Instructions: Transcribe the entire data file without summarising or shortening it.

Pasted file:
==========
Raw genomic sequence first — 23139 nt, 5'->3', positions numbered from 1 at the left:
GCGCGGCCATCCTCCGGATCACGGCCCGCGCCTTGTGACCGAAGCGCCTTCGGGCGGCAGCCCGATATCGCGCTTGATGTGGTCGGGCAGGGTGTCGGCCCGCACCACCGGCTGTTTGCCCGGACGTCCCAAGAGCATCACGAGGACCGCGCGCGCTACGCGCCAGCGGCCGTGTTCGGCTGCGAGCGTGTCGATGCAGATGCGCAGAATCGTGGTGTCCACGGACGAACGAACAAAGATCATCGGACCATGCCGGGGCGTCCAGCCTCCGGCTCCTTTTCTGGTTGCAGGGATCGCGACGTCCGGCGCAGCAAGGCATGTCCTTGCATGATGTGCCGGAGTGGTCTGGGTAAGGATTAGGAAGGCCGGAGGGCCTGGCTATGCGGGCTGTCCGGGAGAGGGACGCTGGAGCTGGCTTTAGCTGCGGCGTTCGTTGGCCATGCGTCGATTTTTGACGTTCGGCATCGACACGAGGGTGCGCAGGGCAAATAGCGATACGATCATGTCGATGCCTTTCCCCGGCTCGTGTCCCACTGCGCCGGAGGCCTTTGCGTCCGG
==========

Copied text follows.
Raw genomic sequence first — 23139 nt, 5'->3', positions numbered from 1 at the left:
GCGCGGCCATCCTCCGGATCACGGCCCGCGCCTTGTGACCGAAGCGCCTTCGGGCGGCAGCCCGATATCGCGCTTGATGTGGTCGGGCAGGGTGTCGGCCCGCACCACCGGCTGTTTGCCCGGACGTCCCAAGAGCATCACGAGGACCGCGCGCGCTACGCGCCAGCGGCCGTGTTCGGCTGCGAGCGTGTCGATGCAGATGCGCAGAATCGTGGTGTCCACGGACGAACGAACAAAGATCATCGGACCATGCCGGGGCGTCCAGCCTCCGGCTCCTTTTCTGGTTGCAGGGATCGCGACGTCCGGCGCAGCAAGGCATGTCCTTGCATGATGTGCCGGAGTGGTCTGGGTAAGGATTAGGAAGGCCGGAGGGCCTGGCTATGCGGGCTGTCCGGGAGAGGGACGCTGGAGCTGGCTTTAGCTGCGGCGTTCGTTGGCCATGCGTCGATTTTTGACGTTCGGCATCGACACGAGGGTGCGCAGGGCAAATAGCGATACGATCATGTCGATGCCTTTCCCCGGCTCGTGTCCCACTGCGCCGGAGGCCTTTGCGTCCGG